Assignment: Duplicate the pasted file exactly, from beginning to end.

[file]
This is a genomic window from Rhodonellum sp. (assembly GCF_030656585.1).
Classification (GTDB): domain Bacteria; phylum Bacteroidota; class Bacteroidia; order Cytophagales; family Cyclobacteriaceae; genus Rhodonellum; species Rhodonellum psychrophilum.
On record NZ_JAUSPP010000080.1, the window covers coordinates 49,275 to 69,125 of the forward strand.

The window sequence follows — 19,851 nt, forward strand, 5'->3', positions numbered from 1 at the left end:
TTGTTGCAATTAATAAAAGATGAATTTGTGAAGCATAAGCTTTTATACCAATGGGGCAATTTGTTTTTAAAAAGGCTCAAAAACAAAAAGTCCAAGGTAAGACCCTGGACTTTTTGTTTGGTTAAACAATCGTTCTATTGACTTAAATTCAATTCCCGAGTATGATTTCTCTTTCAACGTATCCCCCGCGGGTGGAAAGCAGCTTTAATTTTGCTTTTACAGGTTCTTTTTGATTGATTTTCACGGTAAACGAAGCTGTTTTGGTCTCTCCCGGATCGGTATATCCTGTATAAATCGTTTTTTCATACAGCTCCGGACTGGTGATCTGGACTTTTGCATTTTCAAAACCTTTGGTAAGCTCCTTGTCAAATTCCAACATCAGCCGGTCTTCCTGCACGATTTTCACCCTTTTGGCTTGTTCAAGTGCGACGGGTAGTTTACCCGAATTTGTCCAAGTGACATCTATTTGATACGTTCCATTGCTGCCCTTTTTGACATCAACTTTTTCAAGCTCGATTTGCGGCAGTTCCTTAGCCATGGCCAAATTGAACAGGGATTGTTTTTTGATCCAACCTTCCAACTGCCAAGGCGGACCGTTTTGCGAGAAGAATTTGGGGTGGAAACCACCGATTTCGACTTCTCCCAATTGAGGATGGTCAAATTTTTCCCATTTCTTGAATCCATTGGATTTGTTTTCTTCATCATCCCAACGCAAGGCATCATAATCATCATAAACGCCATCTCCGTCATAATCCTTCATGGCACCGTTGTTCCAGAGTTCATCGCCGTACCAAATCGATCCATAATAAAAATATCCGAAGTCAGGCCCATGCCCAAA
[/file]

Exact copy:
This is a genomic window from Rhodonellum sp. (assembly GCF_030656585.1).
Classification (GTDB): domain Bacteria; phylum Bacteroidota; class Bacteroidia; order Cytophagales; family Cyclobacteriaceae; genus Rhodonellum; species Rhodonellum psychrophilum.
On record NZ_JAUSPP010000080.1, the window covers coordinates 49,275 to 69,125 of the forward strand.

The window sequence follows — 19,851 nt, forward strand, 5'->3', positions numbered from 1 at the left end:
TTGTTGCAATTAATAAAAGATGAATTTGTGAAGCATAAGCTTTTATACCAATGGGGCAATTTGTTTTTAAAAAGGCTCAAAAACAAAAAGTCCAAGGTAAGACCCTGGACTTTTTGTTTGGTTAAACAATCGTTCTATTGACTTAAATTCAATTCCCGAGTATGATTTCTCTTTCAACGTATCCCCCGCGGGTGGAAAGCAGCTTTAATTTTGCTTTTACAGGTTCTTTTTGATTGATTTTCACGGTAAACGAAGCTGTTTTGGTCTCTCCCGGATCGGTATATCCTGTATAAATCGTTTTTTCATACAGCTCCGGACTGGTGATCTGGACTTTTGCATTTTCAAAACCTTTGGTAAGCTCCTTGTCAAATTCCAACATCAGCCGGTCTTCCTGCACGATTTTCACCCTTTTGGCTTGTTCAAGTGCGACGGGTAGTTTACCCGAATTTGTCCAAGTGACATCTATTTGATACGTTCCATTGCTGCCCTTTTTGACATCAACTTTTTCAAGCTCGATTTGCGGCAGTTCCTTAGCCATGGCCAAATTGAACAGGGATTGTTTTTTGATCCAACCTTCCAACTGCCAAGGCGGACCGTTTTGCGAGAAGAATTTGGGGTGGAAACCACCGATTTCGACTTCTCCCAATTGAGGATGGTCAAATTTTTCCCATTTCTTGAATCCATTGGATTTGTTTTCTTCATCATCCCAACGCAAGGCATCATAATCATCATAAACGCCATCTCCGTCATAATCCTTCATGGCACCGTTGTTCCAGAGTTCATCGCCGTACCAAATCGATCCATAATAAAAATATCCGAAGTCAGGCCCATGCCCAAA